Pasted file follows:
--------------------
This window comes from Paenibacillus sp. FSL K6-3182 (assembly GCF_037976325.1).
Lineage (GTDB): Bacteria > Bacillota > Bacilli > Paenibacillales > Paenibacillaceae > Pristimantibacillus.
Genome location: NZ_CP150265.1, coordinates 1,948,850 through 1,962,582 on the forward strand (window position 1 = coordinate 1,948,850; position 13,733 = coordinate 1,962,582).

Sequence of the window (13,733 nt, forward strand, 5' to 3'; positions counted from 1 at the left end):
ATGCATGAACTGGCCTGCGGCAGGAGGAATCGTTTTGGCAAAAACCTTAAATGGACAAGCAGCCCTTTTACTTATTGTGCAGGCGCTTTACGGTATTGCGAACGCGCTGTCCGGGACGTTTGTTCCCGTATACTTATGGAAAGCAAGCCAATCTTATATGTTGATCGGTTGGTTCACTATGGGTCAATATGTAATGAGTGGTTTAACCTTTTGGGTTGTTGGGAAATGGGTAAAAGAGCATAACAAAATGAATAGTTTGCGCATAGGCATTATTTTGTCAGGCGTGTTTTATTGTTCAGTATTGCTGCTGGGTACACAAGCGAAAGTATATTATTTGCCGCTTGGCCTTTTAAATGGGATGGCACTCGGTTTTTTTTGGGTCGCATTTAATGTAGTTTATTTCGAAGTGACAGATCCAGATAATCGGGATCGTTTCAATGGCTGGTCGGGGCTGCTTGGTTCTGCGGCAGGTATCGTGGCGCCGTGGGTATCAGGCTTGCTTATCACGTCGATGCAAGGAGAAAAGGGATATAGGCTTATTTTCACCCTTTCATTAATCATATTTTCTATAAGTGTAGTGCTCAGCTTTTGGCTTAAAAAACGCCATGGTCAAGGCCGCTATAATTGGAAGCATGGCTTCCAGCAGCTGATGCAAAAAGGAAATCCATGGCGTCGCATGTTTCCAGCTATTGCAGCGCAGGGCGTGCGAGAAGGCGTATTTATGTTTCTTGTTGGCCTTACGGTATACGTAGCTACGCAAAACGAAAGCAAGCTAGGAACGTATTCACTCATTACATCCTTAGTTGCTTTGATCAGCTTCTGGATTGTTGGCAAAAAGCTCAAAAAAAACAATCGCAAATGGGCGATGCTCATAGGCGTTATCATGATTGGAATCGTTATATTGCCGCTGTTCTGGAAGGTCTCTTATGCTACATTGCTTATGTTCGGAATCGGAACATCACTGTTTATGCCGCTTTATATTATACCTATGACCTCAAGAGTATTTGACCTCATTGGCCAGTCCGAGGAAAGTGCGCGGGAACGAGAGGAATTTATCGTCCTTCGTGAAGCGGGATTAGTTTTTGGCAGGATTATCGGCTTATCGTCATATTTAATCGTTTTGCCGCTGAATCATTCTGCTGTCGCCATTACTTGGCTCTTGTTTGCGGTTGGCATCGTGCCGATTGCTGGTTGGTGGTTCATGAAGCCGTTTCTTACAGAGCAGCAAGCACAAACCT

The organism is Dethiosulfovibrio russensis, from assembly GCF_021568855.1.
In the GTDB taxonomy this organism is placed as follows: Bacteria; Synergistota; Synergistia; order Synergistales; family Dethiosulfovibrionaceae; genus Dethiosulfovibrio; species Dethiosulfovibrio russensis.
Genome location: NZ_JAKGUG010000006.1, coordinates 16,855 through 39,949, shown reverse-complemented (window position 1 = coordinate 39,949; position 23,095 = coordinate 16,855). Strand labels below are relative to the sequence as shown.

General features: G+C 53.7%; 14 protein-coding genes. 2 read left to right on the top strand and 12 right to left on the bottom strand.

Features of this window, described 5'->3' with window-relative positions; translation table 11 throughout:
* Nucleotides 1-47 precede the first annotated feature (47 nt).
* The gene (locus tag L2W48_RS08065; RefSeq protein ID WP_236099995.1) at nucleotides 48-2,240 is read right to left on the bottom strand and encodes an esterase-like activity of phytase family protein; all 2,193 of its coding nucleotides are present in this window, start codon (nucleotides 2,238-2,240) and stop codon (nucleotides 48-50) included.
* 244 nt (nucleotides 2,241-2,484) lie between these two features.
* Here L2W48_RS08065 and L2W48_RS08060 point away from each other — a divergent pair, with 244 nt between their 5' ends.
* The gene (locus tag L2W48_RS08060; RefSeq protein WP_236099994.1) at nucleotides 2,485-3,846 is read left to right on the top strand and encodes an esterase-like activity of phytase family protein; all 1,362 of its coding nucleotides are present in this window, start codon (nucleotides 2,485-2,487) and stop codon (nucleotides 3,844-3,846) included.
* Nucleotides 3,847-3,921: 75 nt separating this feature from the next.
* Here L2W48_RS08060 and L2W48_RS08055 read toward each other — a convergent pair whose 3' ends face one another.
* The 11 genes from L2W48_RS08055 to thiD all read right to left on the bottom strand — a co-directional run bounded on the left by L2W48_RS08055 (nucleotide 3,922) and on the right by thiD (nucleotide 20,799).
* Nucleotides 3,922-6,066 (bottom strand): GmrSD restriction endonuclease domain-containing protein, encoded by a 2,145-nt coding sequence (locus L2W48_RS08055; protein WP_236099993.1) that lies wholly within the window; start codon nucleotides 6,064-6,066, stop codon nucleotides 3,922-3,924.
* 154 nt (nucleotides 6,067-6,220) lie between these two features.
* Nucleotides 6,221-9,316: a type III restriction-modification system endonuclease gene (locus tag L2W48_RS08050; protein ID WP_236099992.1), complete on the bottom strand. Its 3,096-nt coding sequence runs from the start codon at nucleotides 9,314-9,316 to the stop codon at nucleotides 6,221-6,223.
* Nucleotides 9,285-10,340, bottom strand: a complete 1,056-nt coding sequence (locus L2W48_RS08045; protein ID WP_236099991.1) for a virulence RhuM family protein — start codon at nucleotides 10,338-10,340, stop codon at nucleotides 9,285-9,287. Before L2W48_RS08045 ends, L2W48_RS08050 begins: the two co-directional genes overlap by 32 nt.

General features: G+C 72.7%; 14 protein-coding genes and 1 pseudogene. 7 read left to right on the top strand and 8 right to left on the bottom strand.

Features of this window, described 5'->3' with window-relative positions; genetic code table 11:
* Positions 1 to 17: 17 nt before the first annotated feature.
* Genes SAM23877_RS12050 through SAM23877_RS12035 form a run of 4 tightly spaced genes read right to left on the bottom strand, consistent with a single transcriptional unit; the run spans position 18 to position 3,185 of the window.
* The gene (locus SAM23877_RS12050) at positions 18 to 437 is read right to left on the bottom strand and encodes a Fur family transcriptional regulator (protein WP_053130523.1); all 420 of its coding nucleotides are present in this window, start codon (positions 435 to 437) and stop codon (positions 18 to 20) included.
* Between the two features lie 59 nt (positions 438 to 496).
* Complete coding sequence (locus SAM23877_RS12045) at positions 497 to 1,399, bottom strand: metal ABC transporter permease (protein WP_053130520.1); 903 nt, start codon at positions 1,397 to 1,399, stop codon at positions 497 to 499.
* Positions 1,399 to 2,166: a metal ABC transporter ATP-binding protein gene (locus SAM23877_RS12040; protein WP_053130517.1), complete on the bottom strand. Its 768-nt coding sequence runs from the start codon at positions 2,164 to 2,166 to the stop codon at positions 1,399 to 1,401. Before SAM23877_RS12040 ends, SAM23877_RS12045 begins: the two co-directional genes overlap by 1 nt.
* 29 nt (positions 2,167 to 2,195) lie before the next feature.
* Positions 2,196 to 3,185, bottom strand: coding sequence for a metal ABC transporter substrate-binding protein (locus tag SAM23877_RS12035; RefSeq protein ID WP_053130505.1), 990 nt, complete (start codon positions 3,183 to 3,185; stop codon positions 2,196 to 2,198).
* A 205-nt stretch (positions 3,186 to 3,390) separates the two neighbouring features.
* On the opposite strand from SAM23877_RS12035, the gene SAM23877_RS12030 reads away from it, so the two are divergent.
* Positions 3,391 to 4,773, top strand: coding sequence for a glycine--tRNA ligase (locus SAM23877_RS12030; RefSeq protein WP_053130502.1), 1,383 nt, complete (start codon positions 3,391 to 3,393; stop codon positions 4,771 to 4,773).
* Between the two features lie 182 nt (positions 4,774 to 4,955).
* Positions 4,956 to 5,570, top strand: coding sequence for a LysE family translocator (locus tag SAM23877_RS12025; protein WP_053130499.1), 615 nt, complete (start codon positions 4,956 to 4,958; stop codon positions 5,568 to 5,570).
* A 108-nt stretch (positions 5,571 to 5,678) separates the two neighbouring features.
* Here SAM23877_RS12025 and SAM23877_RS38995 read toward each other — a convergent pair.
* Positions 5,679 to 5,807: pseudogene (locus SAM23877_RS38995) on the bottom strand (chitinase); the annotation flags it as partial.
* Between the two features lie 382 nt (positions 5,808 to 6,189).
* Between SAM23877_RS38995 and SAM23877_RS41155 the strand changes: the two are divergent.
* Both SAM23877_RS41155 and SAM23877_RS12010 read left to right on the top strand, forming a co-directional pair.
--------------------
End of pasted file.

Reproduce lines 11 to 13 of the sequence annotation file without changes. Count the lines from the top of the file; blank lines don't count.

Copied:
* Nucleotides 1-47 precede the first annotated feature (47 nt).
* The gene (locus tag L2W48_RS08065; RefSeq protein ID WP_236099995.1) at nucleotides 48-2,240 is read right to left on the bottom strand and encodes an esterase-like activity of phytase family protein; all 2,193 of its coding nucleotides are present in this window, start codon (nucleotides 2,238-2,240) and stop codon (nucleotides 48-50) included.
* 244 nt (nucleotides 2,241-2,484) lie between these two features.